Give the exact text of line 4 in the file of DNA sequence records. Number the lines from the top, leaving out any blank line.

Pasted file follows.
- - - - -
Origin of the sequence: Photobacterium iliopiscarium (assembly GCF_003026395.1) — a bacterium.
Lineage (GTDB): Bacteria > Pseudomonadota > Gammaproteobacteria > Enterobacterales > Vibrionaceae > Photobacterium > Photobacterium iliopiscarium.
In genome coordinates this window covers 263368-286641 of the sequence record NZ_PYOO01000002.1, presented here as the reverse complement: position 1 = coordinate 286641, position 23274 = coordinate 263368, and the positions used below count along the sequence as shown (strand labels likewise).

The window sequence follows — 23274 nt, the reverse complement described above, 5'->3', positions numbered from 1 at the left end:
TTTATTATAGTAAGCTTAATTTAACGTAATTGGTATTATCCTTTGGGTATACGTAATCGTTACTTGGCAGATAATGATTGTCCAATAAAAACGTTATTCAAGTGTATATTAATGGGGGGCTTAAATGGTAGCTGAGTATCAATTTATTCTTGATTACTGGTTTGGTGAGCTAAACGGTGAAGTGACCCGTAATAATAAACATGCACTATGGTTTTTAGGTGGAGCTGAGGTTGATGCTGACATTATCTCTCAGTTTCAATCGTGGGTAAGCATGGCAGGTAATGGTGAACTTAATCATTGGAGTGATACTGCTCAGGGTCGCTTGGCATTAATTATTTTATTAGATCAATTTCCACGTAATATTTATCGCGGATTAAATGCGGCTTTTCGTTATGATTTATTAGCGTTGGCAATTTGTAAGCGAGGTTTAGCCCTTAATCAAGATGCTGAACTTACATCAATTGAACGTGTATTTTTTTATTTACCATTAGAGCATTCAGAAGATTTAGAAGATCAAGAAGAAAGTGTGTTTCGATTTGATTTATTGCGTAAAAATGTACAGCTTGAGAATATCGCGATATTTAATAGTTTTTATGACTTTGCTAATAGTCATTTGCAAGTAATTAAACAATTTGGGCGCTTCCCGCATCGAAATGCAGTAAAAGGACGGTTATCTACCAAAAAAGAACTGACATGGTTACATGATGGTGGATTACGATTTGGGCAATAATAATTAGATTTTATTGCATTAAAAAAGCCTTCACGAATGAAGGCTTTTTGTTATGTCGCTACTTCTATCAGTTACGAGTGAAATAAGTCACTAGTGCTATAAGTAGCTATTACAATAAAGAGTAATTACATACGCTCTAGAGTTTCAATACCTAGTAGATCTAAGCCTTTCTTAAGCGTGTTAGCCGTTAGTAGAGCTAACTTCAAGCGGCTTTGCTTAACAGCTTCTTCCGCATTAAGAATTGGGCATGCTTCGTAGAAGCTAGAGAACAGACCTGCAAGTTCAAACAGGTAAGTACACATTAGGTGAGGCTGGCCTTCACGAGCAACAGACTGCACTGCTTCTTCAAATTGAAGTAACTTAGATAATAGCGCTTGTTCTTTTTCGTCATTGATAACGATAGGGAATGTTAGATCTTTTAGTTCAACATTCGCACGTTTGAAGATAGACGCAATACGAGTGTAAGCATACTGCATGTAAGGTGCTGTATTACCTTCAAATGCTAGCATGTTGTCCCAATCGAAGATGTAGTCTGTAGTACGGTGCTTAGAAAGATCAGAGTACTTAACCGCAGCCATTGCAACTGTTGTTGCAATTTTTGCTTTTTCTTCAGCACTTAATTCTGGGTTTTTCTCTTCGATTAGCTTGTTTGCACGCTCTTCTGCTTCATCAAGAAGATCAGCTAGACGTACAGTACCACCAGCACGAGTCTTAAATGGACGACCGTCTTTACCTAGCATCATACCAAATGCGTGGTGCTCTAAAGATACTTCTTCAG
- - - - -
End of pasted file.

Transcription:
The window sequence follows — 23274 nt, the reverse complement described above, 5'->3', positions numbered from 1 at the left end: